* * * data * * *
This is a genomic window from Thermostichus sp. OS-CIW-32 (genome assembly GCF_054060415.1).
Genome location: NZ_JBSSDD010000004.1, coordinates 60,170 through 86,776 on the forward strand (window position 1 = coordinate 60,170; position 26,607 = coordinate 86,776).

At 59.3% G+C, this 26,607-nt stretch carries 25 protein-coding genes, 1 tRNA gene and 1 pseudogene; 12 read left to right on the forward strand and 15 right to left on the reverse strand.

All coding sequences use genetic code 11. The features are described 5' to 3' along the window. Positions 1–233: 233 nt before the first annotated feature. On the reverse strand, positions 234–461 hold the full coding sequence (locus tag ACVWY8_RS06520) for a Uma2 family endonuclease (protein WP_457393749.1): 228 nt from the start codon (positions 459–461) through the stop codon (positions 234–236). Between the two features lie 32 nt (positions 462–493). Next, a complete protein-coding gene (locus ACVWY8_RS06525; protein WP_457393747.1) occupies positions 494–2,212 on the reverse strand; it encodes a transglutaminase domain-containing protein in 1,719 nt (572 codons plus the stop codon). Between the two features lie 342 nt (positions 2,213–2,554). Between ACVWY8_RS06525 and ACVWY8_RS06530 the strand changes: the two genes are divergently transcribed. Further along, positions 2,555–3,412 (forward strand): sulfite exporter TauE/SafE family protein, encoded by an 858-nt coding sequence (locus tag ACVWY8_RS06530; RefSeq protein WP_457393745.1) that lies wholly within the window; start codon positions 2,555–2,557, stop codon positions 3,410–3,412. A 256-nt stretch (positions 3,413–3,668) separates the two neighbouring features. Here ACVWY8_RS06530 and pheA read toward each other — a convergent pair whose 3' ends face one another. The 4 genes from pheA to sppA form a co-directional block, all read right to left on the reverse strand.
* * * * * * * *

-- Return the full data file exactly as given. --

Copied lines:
This is a genomic window from Thermostichus sp. OS-CIW-32 (genome assembly GCF_054060415.1).
Genome location: NZ_JBSSDD010000004.1, coordinates 60,170 through 86,776 on the forward strand (window position 1 = coordinate 60,170; position 26,607 = coordinate 86,776).

At 59.3% G+C, this 26,607-nt stretch carries 25 protein-coding genes, 1 tRNA gene and 1 pseudogene; 12 read left to right on the forward strand and 15 right to left on the reverse strand.

All coding sequences use genetic code 11. The features are described 5' to 3' along the window. Positions 1–233: 233 nt before the first annotated feature. On the reverse strand, positions 234–461 hold the full coding sequence (locus tag ACVWY8_RS06520) for a Uma2 family endonuclease (protein WP_457393749.1): 228 nt from the start codon (positions 459–461) through the stop codon (positions 234–236). Between the two features lie 32 nt (positions 462–493). Next, a complete protein-coding gene (locus ACVWY8_RS06525; protein WP_457393747.1) occupies positions 494–2,212 on the reverse strand; it encodes a transglutaminase domain-containing protein in 1,719 nt (572 codons plus the stop codon). Between the two features lie 342 nt (positions 2,213–2,554). Between ACVWY8_RS06525 and ACVWY8_RS06530 the strand changes: the two genes are divergently transcribed. Further along, positions 2,555–3,412 (forward strand): sulfite exporter TauE/SafE family protein, encoded by an 858-nt coding sequence (locus tag ACVWY8_RS06530; RefSeq protein WP_457393745.1) that lies wholly within the window; start codon positions 2,555–2,557, stop codon positions 3,410–3,412. A 256-nt stretch (positions 3,413–3,668) separates the two neighbouring features. Here ACVWY8_RS06530 and pheA read toward each other — a convergent pair whose 3' ends face one another. The 4 genes from pheA to sppA form a co-directional block, all read right to left on the reverse strand.